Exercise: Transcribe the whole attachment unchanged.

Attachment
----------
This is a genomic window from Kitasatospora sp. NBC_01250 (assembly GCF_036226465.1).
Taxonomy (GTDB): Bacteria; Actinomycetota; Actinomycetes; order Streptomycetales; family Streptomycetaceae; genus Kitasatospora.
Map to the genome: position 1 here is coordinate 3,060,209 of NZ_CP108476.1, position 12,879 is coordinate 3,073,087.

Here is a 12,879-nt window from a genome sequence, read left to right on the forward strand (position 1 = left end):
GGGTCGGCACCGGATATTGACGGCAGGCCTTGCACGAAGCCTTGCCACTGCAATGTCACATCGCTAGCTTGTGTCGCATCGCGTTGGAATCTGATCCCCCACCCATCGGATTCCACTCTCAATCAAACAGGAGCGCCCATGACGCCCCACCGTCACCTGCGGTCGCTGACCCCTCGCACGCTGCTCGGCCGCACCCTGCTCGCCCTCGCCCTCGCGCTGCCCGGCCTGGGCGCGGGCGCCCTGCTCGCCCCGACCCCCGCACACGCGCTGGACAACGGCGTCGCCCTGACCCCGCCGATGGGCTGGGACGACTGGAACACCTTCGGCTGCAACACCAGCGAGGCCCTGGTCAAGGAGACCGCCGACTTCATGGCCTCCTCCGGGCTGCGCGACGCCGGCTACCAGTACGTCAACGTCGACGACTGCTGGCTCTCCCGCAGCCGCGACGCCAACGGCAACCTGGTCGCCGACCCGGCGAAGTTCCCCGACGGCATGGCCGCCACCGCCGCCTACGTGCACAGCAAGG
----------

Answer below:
This is a genomic window from Kitasatospora sp. NBC_01250 (assembly GCF_036226465.1).
Taxonomy (GTDB): Bacteria; Actinomycetota; Actinomycetes; order Streptomycetales; family Streptomycetaceae; genus Kitasatospora.
Map to the genome: position 1 here is coordinate 3,060,209 of NZ_CP108476.1, position 12,879 is coordinate 3,073,087.

Here is a 12,879-nt window from a genome sequence, read left to right on the forward strand (position 1 = left end):
GGGTCGGCACCGGATATTGACGGCAGGCCTTGCACGAAGCCTTGCCACTGCAATGTCACATCGCTAGCTTGTGTCGCATCGCGTTGGAATCTGATCCCCCACCCATCGGATTCCACTCTCAATCAAACAGGAGCGCCCATGACGCCCCACCGTCACCTGCGGTCGCTGACCCCTCGCACGCTGCTCGGCCGCACCCTGCTCGCCCTCGCCCTCGCGCTGCCCGGCCTGGGCGCGGGCGCCCTGCTCGCCCCGACCCCCGCACACGCGCTGGACAACGGCGTCGCCCTGACCCCGCCGATGGGCTGGGACGACTGGAACACCTTCGGCTGCAACACCAGCGAGGCCCTGGTCAAGGAGACCGCCGACTTCATGGCCTCCTCCGGGCTGCGCGACGCCGGCTACCAGTACGTCAACGTCGACGACTGCTGGCTCTCCCGCAGCCGCGACGCCAACGGCAACCTGGTCGCCGACCCGGCGAAGTTCCCCGACGGCATGGCCGCCACCGCCGCCTACGTGCACAGCAAGG